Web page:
Russia’s increasing presence and reported deployment of hardware in Syria have sparked concerns in the West that the Kremlin is officially entering the Syrian Civil War.
Russia has sent about a half dozen tanks to an airfield amid reports of increased military buildup in Syria, according to two U.S. officials speaking on condition of anonymity on Monday.
The officials added that the Kremlin’s intentions to send heavy military hardware were unclear. However, it is widely believed that Russia is planning to strengthen the regime of Syrian President Bashar al-Assad, who has been experiencing difficulties lately.
Russia has sent artillery units as well as seven tanks to the Syrian airbase near Latakia, which is on the Mediterranean coast, amid ongoing Russia’s military buildup, a U.S. official told AFP on condition of anonymity.
The official also added that Russia’s latest cutting-edge tank development – T-90 – arrived in Latakia over the past few days but hasn’t been spotted outside the airbase yet. The source added that the hardware was likely sent to strengthen airfield defense to protect Russian personnel stationed in the region.
As many as “hundreds” of Russian soldiers have already been deployed to Latakia, while the Kremlin has installed mobile housing units to take in over 1,500 troops, according to the source.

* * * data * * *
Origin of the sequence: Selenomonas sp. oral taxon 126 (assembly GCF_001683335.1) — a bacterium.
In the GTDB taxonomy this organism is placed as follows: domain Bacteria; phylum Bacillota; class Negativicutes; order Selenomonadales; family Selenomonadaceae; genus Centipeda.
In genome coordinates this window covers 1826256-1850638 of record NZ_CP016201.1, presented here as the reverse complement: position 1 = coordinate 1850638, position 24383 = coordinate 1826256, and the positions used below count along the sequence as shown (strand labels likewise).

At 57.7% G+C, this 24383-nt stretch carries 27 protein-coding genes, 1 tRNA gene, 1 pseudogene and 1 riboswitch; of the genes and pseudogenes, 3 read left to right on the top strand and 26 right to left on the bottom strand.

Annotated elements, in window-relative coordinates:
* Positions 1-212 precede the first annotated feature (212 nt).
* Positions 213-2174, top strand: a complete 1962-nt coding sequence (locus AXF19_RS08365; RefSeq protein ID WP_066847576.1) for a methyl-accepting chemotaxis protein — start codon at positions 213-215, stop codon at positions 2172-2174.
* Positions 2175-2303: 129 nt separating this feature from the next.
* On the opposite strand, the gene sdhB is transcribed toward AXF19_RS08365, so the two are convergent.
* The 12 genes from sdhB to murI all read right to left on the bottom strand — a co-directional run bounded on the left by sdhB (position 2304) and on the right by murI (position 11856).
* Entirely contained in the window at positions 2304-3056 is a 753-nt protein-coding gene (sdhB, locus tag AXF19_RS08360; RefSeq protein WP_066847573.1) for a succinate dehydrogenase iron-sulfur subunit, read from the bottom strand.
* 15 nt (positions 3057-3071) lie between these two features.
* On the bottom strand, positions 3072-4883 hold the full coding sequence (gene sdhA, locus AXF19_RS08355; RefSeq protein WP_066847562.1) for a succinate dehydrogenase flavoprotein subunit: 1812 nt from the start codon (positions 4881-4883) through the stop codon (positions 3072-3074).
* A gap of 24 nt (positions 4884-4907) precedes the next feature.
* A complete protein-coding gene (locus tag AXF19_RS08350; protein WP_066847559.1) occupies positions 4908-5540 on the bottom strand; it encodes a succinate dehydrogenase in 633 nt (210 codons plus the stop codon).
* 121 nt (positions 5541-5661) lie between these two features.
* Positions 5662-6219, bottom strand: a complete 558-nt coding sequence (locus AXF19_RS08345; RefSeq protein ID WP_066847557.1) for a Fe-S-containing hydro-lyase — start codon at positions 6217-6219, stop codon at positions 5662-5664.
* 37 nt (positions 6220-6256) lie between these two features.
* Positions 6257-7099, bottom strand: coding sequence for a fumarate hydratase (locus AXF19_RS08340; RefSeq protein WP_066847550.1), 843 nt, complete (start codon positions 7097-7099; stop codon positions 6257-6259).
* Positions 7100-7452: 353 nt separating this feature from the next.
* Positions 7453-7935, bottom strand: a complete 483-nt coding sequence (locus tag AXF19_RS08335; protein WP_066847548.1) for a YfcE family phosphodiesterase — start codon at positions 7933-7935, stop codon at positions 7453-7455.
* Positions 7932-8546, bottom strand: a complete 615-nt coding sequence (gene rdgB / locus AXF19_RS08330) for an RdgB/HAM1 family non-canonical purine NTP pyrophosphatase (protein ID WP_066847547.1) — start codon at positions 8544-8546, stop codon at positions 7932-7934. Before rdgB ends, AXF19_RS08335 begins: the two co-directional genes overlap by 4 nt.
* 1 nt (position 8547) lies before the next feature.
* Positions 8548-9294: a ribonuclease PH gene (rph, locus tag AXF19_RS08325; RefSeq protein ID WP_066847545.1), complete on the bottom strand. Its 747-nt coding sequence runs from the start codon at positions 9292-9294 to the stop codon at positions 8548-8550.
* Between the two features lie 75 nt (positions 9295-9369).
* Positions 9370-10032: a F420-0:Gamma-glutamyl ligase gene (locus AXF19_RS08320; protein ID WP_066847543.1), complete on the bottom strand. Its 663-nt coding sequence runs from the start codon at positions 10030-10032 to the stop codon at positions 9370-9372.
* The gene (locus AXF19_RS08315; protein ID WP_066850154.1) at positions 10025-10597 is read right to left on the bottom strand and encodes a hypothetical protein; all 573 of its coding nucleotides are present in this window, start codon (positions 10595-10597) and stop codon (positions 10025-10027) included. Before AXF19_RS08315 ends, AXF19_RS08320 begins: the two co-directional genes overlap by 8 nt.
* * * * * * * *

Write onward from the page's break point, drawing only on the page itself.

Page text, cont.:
Russia plans forward air operating base in Syria
The Pentagon refused to immediately comment on the reports of the anonymous sources, explaining that it could not discuss U.S. intelligence. However, one thing is pretty clear to Washington: Russia plans to build a forward air operating base in Syria, according to a Pentagon spokesman.
“We have seen movement of people and things that would indicate that they plan to use that base there, south of Latakia, as a forward air operating base,” U.S. Defense Department spokesman Captain Jeff Davis said during a news briefing.
He also added that the reported “steady flow” of Russian personnel and military hardware to Syria’s Latakia in recent days suggests that the Kremlin plans to operate military aircraft straight from the base. However, the U.S. hasn’t witnessed a single fighter jet nor an attack helicopter coming from Russia to Syria.
In recent days, Russia has been criticized by numerous countries to explain its actions in Syria that suggest Moscow is eager to provide al-Assad’s regime with military equipment.
Reuters has previously reported that the Kremlin had sent nearly 200 of its naval infantry troops to the airfield along with temporary housing units, equipment for air defense systems and a portable air traffic control.
Putin: We will continue sending military support to Syria
Russian President Vladimir Putin has vowed Tuesday to continue providing military support to the al-Assad’s regime in Syria despite growing indications that the Kremlin has entered the Syrian Civil War.
Putin also urged other countries to join Russia in sending “military-technical assistance” to Syria.
He pointed out that the number of refugees fleeing to Europe would have been even ‘bigger’ without Russian support for the Syrian government.